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Journal of Thrombosis and Thrombolysis

, Volume 47, Issue 1, pp 157–161 | Cite as

Coronary thrombosis in acute pancreatitis

  • Saagar Sanghvi
  • Fahad WaqarEmail author
  • Mohamed Effat
Article

Abstract

The incidence of acute myocardial infarction in the setting of acute pancreatitis is very rare. The recognition of such complex diagnosis may be clinically challenging, as the symptoms of both conditions are often indistinguishable. We report a case in which we encountered both conditions concurrently, and hypothesize that the ambient inflammatory and pro-thrombotic milieu of acute pancreatitis resulted in acute coronary thrombosis despite the absence of significant coronary atherosclerosis. Among multiple coronary imaging modalities currently in use, optimal cohesion tomography provided a unique capability for direct visualization of the coronary thrombus. (1) Inflammatory processes such as acute pancreatitis promote a thrombogenic state. (2) Presentation of acute myocardial infarction is variable and can mimic a variety of medical conditions. (3) Intravascular imaging is emerging as a useful tool in delineating details of intra-coronary pathology not clear on standard fluoroscopy. (4) The above case highlights the likely concurrence of pathologies that follow common pathways such as system-wide inflammation and coagulation. Clinicians must be aware of this uncommon yet very likely possibility and keep a low threshold to perform ECG and cardiac biomarker testing if symptoms are suggestive of a myocardial infarction, even in the presence of a clear alternative diagnosis.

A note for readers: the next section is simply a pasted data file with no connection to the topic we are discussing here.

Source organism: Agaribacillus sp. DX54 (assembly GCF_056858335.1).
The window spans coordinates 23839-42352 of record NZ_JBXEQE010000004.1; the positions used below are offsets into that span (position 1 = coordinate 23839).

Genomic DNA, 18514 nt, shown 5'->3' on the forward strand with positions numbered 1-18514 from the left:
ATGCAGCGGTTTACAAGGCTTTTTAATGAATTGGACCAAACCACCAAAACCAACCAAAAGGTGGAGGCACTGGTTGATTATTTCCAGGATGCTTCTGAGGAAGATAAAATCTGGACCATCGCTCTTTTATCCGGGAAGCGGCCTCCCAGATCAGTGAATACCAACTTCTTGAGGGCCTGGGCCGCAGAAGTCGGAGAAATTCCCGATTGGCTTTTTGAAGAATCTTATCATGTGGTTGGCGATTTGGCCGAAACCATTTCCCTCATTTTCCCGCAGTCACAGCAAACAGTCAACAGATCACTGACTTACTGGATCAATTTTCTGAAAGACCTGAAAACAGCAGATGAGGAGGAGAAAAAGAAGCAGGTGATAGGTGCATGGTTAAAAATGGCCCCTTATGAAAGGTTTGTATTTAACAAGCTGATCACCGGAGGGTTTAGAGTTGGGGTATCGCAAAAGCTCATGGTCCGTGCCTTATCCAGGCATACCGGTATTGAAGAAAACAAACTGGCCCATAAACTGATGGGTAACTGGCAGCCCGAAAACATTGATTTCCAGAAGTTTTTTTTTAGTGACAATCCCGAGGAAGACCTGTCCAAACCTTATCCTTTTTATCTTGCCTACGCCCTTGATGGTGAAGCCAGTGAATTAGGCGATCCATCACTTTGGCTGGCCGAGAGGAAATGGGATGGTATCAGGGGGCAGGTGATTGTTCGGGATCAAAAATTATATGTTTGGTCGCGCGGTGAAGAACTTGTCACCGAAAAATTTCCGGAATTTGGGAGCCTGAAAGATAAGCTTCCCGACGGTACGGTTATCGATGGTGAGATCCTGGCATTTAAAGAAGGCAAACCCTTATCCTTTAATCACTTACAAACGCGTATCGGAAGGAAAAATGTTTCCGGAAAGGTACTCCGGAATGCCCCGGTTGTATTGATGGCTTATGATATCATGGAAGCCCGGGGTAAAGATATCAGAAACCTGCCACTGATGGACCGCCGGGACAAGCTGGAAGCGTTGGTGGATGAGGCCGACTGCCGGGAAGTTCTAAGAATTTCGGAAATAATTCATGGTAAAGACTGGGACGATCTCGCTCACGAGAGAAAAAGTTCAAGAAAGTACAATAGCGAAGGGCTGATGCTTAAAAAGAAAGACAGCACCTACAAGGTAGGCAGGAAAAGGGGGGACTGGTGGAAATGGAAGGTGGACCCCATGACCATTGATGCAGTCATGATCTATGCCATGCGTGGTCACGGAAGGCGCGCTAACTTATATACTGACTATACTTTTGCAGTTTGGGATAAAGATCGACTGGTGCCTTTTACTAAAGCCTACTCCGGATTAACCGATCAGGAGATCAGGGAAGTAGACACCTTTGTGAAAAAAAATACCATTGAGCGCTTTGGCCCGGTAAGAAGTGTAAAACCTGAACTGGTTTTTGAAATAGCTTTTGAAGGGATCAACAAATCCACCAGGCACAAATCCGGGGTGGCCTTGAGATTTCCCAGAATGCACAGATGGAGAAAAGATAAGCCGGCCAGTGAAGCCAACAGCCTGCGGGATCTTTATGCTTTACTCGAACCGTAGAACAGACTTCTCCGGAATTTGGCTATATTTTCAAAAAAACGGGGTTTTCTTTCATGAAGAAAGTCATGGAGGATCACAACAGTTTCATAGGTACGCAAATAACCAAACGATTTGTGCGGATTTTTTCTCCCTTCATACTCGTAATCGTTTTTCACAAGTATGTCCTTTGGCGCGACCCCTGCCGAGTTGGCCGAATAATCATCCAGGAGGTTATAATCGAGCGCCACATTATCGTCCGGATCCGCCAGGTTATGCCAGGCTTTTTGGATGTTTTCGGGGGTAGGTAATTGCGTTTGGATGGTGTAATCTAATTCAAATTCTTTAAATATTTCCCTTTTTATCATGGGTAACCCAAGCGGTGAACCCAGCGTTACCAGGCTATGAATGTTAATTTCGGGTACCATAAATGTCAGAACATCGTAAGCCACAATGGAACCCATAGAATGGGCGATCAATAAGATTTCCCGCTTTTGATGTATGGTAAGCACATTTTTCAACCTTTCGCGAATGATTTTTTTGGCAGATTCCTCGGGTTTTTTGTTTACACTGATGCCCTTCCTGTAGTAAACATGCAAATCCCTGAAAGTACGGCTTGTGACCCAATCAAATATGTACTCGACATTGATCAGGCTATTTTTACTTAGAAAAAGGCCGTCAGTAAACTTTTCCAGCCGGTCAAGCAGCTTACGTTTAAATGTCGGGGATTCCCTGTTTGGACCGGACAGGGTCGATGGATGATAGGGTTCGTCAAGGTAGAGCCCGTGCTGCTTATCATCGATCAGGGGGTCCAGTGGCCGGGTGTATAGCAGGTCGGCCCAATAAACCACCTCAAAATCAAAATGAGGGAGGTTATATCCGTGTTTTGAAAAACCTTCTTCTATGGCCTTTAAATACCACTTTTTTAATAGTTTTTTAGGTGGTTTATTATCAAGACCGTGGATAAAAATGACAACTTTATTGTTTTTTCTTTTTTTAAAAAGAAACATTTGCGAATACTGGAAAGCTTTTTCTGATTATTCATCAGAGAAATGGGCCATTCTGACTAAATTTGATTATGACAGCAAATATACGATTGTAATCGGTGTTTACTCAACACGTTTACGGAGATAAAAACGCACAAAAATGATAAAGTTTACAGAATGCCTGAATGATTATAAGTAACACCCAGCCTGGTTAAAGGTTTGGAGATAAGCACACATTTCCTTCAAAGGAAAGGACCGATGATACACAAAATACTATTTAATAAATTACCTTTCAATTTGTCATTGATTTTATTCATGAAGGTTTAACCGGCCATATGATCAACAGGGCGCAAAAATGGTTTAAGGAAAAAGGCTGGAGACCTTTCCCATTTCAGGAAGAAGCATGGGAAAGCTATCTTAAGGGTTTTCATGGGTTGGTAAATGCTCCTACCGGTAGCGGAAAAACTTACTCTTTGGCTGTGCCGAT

Keywords

Coronary thrombosis Acute pancreatitis Acute myocardial infarction 

Notes

Compliance with Ethical Standards

Conflict of interest

All authors declare that they have no conflict of interest.

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Copyright information

© Springer Science+Business Media, LLC, part of Springer Nature 2018

Authors and Affiliations

  1. 1.Department of Internal MedicineUniversity of Cincinnati College of MedicineCincinnatiUSA
  2. 2.Division of Cardiovascular Health and Disease, Department of Internal MedicineUniversity of Cincinnati College of MedicineCincinnatiUSA

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